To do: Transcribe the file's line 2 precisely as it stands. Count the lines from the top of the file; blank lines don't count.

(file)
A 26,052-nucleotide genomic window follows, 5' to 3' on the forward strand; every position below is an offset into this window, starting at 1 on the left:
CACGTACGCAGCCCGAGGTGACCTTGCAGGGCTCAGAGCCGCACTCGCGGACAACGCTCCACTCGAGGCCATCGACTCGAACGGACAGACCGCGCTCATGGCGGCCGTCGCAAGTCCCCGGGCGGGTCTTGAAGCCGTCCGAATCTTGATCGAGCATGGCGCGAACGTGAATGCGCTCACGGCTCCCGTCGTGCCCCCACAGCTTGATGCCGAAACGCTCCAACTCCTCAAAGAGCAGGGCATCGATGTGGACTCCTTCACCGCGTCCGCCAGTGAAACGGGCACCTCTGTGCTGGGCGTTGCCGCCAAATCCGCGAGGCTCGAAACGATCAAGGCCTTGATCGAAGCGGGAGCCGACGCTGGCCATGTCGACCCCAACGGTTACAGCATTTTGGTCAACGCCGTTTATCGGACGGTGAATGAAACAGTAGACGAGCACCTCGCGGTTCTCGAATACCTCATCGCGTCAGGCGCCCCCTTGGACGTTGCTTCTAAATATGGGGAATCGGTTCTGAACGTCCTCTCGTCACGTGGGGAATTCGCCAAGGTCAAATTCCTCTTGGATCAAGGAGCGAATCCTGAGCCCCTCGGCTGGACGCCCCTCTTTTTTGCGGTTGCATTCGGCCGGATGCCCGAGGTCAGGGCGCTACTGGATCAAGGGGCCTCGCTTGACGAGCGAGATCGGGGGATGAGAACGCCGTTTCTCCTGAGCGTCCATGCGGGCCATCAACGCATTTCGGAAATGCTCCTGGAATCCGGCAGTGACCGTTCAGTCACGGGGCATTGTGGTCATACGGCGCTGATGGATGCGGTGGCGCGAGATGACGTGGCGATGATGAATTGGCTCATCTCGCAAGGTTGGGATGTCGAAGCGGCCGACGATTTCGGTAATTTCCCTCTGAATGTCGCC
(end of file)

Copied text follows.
CACGTACGCAGCCCGAGGTGACCTTGCAGGGCTCAGAGCCGCACTCGCGGACAACGCTCCACTCGAGGCCATCGACTCGAACGGACAGACCGCGCTCATGGCGGCCGTCGCAAGTCCCCGGGCGGGTCTTGAAGCCGTCCGAATCTTGATCGAGCATGGCGCGAACGTGAATGCGCTCACGGCTCCCGTCGTGCCCCCACAGCTTGATGCCGAAACGCTCCAACTCCTCAAAGAGCAGGGCATCGATGTGGACTCCTTCACCGCGTCCGCCAGTGAAACGGGCACCTCTGTGCTGGGCGTTGCCGCCAAATCCGCGAGGCTCGAAACGATCAAGGCCTTGATCGAAGCGGGAGCCGACGCTGGCCATGTCGACCCCAACGGTTACAGCATTTTGGTCAACGCCGTTTATCGGACGGTGAATGAAACAGTAGACGAGCACCTCGCGGTTCTCGAATACCTCATCGCGTCAGGCGCCCCCTTGGACGTTGCTTCTAAATATGGGGAATCGGTTCTGAACGTCCTCTCGTCACGTGGGGAATTCGCCAAGGTCAAATTCCTCTTGGATCAAGGAGCGAATCCTGAGCCCCTCGGCTGGACGCCCCTCTTTTTTGCGGTTGCATTCGGCCGGATGCCCGAGGTCAGGGCGCTACTGGATCAAGGGGCCTCGCTTGACGAGCGAGATCGGGGGATGAGAACGCCGTTTCTCCTGAGCGTCCATGCGGGCCATCAACGCATTTCGGAAATGCTCCTGGAATCCGGCAGTGACCGTTCAGTCACGGGGCATTGTGGTCATACGGCGCTGATGGATGCGGTGGCGCGAGATGACGTGGCGATGATGAATTGGCTCATCTCGCAAGGTTGGGATGTCGAAGCGGCCGACGATTTCGGTAATTTCCCTCTGAATGTCGCC